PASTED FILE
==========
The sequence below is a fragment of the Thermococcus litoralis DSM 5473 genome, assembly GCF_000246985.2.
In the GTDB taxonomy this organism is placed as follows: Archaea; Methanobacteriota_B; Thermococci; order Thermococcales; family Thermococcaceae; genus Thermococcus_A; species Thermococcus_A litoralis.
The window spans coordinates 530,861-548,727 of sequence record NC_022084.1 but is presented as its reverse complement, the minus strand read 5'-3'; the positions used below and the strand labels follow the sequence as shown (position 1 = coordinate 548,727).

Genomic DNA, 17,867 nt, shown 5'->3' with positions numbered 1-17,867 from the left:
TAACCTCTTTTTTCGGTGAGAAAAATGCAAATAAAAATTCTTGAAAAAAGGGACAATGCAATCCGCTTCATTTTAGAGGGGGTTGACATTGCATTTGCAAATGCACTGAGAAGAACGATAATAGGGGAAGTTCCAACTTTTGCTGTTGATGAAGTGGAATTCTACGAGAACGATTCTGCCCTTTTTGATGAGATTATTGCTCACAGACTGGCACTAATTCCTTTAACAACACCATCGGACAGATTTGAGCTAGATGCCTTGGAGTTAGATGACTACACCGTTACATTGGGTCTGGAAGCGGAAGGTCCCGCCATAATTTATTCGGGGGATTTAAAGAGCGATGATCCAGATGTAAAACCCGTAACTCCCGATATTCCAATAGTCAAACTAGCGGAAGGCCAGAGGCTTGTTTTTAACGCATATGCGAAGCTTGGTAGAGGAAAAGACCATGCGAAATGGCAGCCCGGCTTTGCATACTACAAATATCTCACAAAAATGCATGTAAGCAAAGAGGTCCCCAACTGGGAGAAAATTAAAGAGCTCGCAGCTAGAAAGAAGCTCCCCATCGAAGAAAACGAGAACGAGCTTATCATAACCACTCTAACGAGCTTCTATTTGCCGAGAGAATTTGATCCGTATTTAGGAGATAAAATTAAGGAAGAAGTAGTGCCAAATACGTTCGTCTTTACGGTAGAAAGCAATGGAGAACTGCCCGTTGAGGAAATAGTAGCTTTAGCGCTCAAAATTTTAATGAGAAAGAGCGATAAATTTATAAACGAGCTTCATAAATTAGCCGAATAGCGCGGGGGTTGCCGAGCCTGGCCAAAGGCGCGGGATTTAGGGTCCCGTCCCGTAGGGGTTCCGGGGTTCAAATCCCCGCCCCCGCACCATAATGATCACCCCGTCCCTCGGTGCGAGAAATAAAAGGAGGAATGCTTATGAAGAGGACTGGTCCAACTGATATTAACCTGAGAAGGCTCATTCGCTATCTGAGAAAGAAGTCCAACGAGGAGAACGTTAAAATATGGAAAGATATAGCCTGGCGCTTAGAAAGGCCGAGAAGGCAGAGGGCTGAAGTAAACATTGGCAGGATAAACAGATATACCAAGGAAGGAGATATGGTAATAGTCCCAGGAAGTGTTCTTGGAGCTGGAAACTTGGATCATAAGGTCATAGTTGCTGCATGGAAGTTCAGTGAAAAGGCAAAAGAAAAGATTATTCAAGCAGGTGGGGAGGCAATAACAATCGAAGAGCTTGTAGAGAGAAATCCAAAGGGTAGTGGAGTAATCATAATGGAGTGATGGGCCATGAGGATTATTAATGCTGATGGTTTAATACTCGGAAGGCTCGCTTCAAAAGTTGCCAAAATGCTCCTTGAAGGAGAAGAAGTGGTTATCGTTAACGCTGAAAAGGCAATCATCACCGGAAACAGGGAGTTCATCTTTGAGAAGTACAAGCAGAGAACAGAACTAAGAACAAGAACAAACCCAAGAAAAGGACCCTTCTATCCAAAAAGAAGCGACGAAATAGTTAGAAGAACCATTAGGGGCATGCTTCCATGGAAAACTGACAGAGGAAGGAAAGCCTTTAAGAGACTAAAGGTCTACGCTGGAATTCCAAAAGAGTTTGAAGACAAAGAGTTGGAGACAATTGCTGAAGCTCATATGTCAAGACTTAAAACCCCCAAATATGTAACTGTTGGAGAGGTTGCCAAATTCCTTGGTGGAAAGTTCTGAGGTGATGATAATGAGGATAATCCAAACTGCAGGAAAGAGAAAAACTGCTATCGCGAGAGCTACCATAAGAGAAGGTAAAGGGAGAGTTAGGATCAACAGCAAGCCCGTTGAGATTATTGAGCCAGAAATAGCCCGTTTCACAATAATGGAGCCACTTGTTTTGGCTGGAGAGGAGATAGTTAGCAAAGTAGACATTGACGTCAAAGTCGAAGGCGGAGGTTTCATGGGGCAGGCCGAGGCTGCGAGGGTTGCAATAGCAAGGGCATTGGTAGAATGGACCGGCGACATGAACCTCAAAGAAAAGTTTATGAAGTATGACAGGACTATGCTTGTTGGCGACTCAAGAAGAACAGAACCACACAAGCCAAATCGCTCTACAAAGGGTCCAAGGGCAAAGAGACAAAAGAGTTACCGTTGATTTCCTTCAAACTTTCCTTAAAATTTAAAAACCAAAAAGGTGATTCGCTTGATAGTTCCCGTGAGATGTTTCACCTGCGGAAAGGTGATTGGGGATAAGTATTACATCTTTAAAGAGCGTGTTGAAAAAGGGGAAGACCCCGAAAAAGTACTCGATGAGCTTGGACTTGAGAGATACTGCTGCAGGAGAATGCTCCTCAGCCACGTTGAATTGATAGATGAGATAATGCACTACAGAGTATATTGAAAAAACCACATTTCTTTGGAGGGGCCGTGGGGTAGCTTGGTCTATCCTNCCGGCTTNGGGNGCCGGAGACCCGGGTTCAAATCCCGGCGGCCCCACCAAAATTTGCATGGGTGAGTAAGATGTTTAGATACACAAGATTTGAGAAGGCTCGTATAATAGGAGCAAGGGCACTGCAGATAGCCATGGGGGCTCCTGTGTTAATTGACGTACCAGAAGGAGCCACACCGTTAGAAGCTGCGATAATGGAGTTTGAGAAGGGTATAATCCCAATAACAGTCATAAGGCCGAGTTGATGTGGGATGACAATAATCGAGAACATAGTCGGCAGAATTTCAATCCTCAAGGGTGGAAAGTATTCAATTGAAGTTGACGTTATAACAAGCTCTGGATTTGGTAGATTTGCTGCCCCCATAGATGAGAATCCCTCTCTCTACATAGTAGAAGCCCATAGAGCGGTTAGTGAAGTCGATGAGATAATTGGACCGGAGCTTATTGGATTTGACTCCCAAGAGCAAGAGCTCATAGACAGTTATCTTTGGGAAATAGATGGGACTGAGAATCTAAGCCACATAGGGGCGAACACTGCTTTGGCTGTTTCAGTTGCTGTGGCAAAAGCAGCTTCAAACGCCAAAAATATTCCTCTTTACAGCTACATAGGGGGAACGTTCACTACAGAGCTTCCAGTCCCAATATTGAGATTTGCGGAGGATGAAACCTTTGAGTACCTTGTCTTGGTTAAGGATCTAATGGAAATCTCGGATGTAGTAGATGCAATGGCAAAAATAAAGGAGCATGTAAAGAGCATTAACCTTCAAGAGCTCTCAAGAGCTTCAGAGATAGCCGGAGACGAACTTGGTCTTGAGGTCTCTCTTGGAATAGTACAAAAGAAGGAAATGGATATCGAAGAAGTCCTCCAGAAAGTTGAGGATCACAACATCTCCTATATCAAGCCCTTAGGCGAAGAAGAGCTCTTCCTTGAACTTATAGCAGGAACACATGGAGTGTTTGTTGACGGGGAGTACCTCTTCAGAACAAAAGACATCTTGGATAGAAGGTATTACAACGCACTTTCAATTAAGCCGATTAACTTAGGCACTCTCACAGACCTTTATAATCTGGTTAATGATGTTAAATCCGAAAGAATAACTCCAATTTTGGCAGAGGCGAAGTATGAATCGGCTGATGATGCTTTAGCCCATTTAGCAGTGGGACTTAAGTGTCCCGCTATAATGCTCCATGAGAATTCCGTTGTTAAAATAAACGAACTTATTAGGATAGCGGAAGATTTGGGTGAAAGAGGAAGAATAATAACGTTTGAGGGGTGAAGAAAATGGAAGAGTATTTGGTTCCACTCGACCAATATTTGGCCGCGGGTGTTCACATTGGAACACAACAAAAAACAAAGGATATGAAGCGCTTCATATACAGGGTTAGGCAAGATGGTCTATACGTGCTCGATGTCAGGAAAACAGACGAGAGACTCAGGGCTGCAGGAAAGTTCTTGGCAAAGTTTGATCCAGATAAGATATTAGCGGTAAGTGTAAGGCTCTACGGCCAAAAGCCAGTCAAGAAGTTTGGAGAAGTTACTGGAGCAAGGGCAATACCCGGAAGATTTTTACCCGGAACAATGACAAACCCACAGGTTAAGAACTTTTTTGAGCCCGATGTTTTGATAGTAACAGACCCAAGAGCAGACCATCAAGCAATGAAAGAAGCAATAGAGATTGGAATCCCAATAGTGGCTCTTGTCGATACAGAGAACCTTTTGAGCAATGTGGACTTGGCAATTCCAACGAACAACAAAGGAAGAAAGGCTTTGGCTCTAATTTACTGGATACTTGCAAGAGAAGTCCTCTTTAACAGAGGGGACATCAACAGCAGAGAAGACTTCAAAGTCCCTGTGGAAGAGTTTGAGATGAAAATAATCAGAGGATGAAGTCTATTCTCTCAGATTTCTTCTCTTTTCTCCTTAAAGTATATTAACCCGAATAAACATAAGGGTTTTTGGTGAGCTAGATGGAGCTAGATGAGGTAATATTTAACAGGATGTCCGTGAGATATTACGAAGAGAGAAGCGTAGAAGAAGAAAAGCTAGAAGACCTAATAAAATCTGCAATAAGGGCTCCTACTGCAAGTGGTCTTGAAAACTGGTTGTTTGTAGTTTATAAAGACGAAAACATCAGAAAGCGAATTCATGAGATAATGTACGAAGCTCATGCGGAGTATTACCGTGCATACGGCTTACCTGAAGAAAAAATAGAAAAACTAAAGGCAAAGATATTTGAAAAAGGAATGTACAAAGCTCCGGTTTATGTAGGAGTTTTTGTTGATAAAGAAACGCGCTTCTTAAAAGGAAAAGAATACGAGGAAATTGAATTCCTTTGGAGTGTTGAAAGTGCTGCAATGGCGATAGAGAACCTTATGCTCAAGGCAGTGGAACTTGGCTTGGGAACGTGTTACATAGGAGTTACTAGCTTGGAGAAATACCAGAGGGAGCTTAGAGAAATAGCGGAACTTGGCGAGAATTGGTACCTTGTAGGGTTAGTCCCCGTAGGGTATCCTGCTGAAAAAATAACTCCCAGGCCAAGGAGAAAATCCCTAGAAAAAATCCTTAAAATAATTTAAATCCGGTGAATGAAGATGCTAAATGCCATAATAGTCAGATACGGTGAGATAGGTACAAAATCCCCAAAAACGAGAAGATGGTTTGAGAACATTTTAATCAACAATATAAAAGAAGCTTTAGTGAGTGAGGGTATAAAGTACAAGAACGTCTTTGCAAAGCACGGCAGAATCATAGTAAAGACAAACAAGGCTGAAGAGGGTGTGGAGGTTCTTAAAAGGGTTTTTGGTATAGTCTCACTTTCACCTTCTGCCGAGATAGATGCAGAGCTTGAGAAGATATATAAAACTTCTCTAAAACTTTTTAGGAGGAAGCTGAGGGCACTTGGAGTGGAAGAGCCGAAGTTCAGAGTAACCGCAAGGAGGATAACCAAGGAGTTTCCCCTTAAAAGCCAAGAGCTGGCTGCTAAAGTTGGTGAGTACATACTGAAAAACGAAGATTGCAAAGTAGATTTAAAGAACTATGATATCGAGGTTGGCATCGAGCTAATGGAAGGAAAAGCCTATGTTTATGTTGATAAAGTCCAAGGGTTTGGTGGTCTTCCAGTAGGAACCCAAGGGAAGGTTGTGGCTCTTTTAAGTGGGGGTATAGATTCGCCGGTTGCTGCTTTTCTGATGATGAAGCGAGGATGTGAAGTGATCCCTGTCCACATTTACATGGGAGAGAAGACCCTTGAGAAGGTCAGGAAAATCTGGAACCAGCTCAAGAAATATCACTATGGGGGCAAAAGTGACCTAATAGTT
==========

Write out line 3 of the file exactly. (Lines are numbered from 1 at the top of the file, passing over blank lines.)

The window spans coordinates 530,861-548,727 of sequence record NC_022084.1 but is presented as its reverse complement, the minus strand read 5'-3'; the positions used below and the strand labels follow the sequence as shown (position 1 = coordinate 548,727).